Now that the U.S. Department of Education is in the business of rating colleges and universities, it faces a major decision with regard to how it chooses to measure actual student learning. That's because, as New America's Ben Miller explains in an article over at EdCentral, adequate metrics for determining such a thing just don't exist at this point.
Miller, who is a former Education Department Senior Policy Advisor, explains that developing measurements to provide information about learning requires a weighing of values to determine how exactly "learning" should be defined:
"For example, do we want colleges to report evidence of the overall level of knowledge their students have or the growth in knowledge over time." (underlines are his)
The former would call for a sort of end-of-college SAT to determine the knowledge levels of graduates. The latter would involve broader tests to gauge the progression of knowledge from beginning to end of an undergraduate's tenure. While one system would allege to measure knowledge as an independent entity, the other would focus on personal growth. Whether either of them would actually provide useful information is, I suppose, in the eye of the beholder.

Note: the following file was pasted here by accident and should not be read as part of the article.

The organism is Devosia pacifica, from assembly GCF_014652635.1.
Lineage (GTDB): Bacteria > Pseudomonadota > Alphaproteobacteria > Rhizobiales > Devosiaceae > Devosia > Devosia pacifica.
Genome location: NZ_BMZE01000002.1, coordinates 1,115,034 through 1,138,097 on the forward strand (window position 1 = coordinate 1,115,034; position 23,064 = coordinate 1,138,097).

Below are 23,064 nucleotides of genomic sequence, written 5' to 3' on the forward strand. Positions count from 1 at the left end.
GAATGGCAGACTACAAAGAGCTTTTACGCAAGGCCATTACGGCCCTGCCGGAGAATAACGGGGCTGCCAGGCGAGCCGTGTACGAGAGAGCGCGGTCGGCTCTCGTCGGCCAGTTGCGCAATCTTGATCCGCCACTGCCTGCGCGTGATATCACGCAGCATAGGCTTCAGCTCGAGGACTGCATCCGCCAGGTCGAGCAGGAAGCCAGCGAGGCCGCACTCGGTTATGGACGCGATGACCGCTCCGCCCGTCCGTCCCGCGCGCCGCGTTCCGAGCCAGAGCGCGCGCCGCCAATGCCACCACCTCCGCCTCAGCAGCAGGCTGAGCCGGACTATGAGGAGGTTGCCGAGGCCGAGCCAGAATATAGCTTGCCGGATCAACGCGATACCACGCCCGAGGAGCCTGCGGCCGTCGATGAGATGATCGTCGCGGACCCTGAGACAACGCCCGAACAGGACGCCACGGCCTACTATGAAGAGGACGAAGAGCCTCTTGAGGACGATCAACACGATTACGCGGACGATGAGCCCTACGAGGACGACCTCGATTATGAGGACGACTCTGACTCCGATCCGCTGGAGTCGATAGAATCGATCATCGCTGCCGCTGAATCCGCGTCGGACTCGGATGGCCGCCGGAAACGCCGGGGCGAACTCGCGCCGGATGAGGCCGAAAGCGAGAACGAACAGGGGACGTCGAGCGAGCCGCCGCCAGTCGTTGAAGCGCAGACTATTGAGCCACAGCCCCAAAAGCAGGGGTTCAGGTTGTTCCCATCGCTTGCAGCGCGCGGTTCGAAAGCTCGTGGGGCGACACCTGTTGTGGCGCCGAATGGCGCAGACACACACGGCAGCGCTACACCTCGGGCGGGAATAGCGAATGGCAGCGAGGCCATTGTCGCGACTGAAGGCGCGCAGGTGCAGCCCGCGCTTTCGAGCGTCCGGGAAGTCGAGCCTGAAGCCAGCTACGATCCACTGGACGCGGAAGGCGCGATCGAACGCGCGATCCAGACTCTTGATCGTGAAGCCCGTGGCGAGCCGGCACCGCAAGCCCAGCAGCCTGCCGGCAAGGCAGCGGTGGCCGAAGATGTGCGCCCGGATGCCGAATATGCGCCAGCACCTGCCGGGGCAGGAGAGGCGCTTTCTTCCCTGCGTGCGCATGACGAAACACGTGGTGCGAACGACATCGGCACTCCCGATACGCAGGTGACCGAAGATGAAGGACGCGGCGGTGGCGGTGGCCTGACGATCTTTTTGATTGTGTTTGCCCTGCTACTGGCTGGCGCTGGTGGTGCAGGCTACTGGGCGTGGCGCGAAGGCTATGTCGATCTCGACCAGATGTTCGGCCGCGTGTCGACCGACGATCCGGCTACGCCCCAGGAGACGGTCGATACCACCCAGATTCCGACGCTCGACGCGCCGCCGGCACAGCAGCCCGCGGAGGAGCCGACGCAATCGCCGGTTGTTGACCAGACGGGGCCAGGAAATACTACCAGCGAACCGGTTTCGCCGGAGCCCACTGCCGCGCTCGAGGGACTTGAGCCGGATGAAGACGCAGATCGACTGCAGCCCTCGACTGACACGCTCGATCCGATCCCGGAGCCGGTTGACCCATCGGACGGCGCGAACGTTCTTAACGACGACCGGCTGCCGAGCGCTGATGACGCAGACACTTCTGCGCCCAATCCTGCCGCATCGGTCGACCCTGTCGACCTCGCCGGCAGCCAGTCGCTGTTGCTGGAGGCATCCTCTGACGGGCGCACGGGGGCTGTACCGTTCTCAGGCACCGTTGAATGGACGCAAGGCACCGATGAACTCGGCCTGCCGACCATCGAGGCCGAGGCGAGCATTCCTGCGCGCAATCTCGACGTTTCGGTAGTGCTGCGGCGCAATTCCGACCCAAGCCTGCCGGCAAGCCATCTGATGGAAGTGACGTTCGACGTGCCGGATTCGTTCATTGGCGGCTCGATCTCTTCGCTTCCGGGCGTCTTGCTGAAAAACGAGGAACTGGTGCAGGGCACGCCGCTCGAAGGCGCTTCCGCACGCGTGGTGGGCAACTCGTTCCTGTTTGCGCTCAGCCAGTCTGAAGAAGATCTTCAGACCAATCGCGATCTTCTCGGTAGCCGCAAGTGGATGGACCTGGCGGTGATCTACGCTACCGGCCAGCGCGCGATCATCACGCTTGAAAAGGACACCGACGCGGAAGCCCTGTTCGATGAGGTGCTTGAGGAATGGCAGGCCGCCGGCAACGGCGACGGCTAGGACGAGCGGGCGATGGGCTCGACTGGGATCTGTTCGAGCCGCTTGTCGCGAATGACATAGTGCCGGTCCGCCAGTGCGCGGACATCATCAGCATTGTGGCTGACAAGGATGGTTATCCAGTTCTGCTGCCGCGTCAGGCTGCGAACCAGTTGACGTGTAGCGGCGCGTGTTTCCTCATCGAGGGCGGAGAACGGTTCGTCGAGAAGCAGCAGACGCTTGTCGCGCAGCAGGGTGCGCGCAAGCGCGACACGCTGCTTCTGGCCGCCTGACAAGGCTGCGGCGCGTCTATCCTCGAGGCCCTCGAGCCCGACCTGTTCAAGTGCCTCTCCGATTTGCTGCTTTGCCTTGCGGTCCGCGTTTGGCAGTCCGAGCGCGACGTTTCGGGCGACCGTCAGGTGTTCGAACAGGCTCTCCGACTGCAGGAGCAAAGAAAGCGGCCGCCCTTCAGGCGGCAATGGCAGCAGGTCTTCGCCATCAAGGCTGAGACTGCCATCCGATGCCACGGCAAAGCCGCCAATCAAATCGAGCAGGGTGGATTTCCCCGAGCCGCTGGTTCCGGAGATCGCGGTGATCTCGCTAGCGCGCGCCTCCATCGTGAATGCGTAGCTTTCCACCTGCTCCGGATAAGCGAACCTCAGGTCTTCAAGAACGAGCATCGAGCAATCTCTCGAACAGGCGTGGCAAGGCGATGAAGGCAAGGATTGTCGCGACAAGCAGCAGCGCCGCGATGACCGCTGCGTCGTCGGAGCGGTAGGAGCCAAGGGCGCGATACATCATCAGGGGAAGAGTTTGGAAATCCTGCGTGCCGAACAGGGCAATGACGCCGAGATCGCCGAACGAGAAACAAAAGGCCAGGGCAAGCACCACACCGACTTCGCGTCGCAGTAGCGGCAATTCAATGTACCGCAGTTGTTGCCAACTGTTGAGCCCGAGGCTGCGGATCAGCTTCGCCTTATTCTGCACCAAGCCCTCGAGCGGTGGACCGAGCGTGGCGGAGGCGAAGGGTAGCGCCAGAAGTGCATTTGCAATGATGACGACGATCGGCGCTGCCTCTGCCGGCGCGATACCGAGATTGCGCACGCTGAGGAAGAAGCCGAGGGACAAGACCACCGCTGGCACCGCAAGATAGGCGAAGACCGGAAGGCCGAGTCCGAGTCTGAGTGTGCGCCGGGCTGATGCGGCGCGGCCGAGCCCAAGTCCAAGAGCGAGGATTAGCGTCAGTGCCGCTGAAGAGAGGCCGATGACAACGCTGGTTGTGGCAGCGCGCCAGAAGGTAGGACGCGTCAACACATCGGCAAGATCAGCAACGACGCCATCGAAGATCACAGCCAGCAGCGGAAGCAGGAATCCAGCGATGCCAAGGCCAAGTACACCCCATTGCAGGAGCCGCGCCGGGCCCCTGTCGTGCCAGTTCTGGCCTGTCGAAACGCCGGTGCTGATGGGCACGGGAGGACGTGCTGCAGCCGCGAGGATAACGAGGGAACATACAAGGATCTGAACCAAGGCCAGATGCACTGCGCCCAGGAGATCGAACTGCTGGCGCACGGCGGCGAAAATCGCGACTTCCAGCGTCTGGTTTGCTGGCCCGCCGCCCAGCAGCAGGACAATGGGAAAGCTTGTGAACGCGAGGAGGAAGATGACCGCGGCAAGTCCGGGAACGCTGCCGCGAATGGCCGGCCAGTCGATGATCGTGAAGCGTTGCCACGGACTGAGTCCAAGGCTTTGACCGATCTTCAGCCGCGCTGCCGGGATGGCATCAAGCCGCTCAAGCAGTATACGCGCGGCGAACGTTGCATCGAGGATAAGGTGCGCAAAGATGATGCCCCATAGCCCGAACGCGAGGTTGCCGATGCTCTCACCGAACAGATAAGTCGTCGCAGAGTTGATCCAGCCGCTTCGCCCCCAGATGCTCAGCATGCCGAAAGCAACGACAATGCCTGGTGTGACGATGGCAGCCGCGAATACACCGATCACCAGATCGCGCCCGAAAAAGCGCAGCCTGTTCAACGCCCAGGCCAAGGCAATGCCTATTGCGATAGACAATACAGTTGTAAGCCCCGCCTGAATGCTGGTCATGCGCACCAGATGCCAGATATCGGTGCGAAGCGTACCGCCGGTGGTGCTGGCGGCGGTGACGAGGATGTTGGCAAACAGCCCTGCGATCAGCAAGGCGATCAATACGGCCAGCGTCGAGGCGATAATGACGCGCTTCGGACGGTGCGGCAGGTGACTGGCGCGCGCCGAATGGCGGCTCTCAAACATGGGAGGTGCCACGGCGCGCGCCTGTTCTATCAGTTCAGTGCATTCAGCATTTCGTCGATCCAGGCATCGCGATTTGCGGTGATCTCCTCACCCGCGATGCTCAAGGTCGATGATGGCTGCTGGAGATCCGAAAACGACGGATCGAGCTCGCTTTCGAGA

Miller seems to vouch for the "growth" route, which implies he feels strongly any government ratings should at least attempt to provide information determining a college's ability (if one exists) to improve upon a student's knowledge bank. That may mean some form of standardized testing which, on the surface, seems to clash with the collegiate tradition of specialized education.
This is just a very basic glimpse into Miller's thoughts and his piece goes on to offer musings on many aspects of education metrics. Take a look at his full article and let us know what you think.
Read more at EdCentral
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